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Protected Owl Caught in Barbaric Steel-Jawed Leghold Trap

In the world of wildlife killing, there is perhaps no method more inhumane and more indiscriminate than the steel-jawed leghold trap. This was confirmed once again in Connecticut last week when a federally protected barred owl was caught in one of the barbaric devices—the bird was emaciated and unable to hunt after being stuck in the rusty trap for a long period of time. A veterinarian could not save the animal. It was the second such incident in Connecticut this year alone, as a great horned owl could not be saved in January due to severe injuries sustained in a trap.

The steel-jawed leghold trap has maintained its same basic design since Sewell Newhouse of New York’s Oneida Community invented the device in 1823. Since then, it has been banned or severely restricted in most industrialized nations of the world, and in eight states—Arizona, California, Colorado, Florida, Massachusetts, New Jersey, Rhode Island, and Washington—five of those through voter ballot initiatives.

Where it continues to be used, it’s not for any critical wildlife management purpose since other methods are more humane and more targeted, but rather for recreation and for the paltry profits that trappers derive from selling the fur pelts of animals caught in the traps. The steel jaws of the trap are like landmines that snap shut on any hapless creature who wanders into them—including family pets, endangered species, and other non-target animals discarded by trappers as “trash species.” Many of the animals struggle for hours or days before the trapper checks his trap line, dying slowly of blood loss, starvation, or other injuries.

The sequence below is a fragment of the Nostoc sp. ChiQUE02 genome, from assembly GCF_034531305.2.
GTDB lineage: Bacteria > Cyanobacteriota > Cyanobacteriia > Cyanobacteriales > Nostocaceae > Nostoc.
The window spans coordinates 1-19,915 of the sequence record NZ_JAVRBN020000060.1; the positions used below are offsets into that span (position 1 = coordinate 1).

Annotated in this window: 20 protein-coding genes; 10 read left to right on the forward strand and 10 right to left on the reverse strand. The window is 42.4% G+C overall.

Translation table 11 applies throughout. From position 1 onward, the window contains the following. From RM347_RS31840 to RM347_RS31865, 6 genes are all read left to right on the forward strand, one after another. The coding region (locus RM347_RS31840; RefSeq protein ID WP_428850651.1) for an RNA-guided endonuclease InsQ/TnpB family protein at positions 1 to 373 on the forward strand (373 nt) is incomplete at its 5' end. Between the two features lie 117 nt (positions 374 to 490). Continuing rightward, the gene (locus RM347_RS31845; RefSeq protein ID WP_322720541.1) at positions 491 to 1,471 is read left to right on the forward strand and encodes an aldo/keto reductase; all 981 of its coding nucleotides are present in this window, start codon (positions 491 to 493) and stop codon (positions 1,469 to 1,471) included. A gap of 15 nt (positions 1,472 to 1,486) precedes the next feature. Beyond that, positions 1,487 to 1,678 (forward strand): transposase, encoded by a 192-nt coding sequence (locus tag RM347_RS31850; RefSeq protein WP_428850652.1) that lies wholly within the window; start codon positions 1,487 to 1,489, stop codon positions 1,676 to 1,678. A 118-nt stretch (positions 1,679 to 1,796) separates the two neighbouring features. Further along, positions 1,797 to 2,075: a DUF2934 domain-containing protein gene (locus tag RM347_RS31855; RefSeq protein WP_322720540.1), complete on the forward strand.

Connecticut lawmakers have considered legislation to ban leghold traps in the past, but the bills have languished in the legislature like the animals caught in the steel traps and unable to break free. It’s time for state legislators to modernize their wildlife management practices and relegate this blunt 19th century instrument to the history books, for the good of protected owls, endangered species, other native wildlife, and family pets. There’s just something terribly immoral about the use of these archaic and cruel devices in the 21st century that should embarrass humanity.

The U.S. Congress, too, should take action on this issue and pass the Refuge from Cruel Trapping Act, H.R. 3710, introduced by Rep. Nita Lowey (D-N.Y.). This bill would end the use of lethal body-gripping traps in the National Wildlife Refuge System—and if there’s any place where animals should be safe from the jaws of a trap, it’s on a refuge.


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